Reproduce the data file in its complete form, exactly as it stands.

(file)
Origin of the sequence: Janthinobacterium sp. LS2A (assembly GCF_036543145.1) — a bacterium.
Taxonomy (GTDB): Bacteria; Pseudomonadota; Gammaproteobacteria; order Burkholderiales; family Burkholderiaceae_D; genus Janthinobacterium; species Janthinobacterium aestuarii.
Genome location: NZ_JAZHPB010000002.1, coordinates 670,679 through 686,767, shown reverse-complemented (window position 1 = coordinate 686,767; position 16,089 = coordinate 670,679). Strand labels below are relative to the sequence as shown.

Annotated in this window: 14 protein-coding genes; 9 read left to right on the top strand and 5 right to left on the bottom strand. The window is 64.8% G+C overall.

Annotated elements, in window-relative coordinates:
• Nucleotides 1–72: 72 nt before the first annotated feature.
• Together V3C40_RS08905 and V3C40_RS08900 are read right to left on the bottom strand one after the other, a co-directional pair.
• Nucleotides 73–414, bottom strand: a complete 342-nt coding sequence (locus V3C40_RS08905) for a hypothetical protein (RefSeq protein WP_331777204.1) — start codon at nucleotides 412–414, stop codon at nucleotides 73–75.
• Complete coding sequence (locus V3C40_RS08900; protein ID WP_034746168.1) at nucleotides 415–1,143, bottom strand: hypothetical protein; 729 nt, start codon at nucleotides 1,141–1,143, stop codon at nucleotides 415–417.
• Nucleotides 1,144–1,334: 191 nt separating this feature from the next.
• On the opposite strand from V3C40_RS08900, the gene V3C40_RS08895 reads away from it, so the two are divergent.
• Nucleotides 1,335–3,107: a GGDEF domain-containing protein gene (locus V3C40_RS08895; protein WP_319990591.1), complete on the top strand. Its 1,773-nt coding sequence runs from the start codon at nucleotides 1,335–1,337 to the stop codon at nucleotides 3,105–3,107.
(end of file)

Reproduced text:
Origin of the sequence: Janthinobacterium sp. LS2A (assembly GCF_036543145.1) — a bacterium.
Taxonomy (GTDB): Bacteria; Pseudomonadota; Gammaproteobacteria; order Burkholderiales; family Burkholderiaceae_D; genus Janthinobacterium; species Janthinobacterium aestuarii.
Genome location: NZ_JAZHPB010000002.1, coordinates 670,679 through 686,767, shown reverse-complemented (window position 1 = coordinate 686,767; position 16,089 = coordinate 670,679). Strand labels below are relative to the sequence as shown.

Annotated in this window: 14 protein-coding genes; 9 read left to right on the top strand and 5 right to left on the bottom strand. The window is 64.8% G+C overall.

Annotated elements, in window-relative coordinates:
• Nucleotides 1–72: 72 nt before the first annotated feature.
• Together V3C40_RS08905 and V3C40_RS08900 are read right to left on the bottom strand one after the other, a co-directional pair.
• Nucleotides 73–414, bottom strand: a complete 342-nt coding sequence (locus V3C40_RS08905) for a hypothetical protein (RefSeq protein WP_331777204.1) — start codon at nucleotides 412–414, stop codon at nucleotides 73–75.
• Complete coding sequence (locus V3C40_RS08900; protein ID WP_034746168.1) at nucleotides 415–1,143, bottom strand: hypothetical protein; 729 nt, start codon at nucleotides 1,141–1,143, stop codon at nucleotides 415–417.
• Nucleotides 1,144–1,334: 191 nt separating this feature from the next.
• On the opposite strand from V3C40_RS08900, the gene V3C40_RS08895 reads away from it, so the two are divergent.
• Nucleotides 1,335–3,107: a GGDEF domain-containing protein gene (locus V3C40_RS08895; protein WP_319990591.1), complete on the top strand. Its 1,773-nt coding sequence runs from the start codon at nucleotides 1,335–1,337 to the stop codon at nucleotides 3,105–3,107.